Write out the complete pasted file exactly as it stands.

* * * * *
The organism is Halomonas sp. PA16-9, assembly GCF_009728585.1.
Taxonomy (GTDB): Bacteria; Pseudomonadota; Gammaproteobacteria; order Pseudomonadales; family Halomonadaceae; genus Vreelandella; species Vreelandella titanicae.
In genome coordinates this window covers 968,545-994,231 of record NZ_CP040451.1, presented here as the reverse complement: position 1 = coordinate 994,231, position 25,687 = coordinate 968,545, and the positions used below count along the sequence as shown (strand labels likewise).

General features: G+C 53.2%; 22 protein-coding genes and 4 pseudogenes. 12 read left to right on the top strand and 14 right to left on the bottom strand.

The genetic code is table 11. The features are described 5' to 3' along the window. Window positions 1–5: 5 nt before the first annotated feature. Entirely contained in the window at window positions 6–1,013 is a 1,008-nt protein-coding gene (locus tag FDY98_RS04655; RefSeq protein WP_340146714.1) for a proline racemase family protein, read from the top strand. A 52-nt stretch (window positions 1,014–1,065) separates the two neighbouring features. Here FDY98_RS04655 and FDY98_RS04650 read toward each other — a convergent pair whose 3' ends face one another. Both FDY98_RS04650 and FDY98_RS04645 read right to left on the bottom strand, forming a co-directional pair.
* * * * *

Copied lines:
The organism is Halomonas sp. PA16-9, assembly GCF_009728585.1.
Taxonomy (GTDB): Bacteria; Pseudomonadota; Gammaproteobacteria; order Pseudomonadales; family Halomonadaceae; genus Vreelandella; species Vreelandella titanicae.
In genome coordinates this window covers 968,545-994,231 of record NZ_CP040451.1, presented here as the reverse complement: position 1 = coordinate 994,231, position 25,687 = coordinate 968,545, and the positions used below count along the sequence as shown (strand labels likewise).

General features: G+C 53.2%; 22 protein-coding genes and 4 pseudogenes. 12 read left to right on the top strand and 14 right to left on the bottom strand.

The genetic code is table 11. The features are described 5' to 3' along the window. Window positions 1–5: 5 nt before the first annotated feature. Entirely contained in the window at window positions 6–1,013 is a 1,008-nt protein-coding gene (locus tag FDY98_RS04655; RefSeq protein WP_340146714.1) for a proline racemase family protein, read from the top strand. A 52-nt stretch (window positions 1,014–1,065) separates the two neighbouring features. Here FDY98_RS04655 and FDY98_RS04650 read toward each other — a convergent pair whose 3' ends face one another. Both FDY98_RS04650 and FDY98_RS04645 read right to left on the bottom strand, forming a co-directional pair.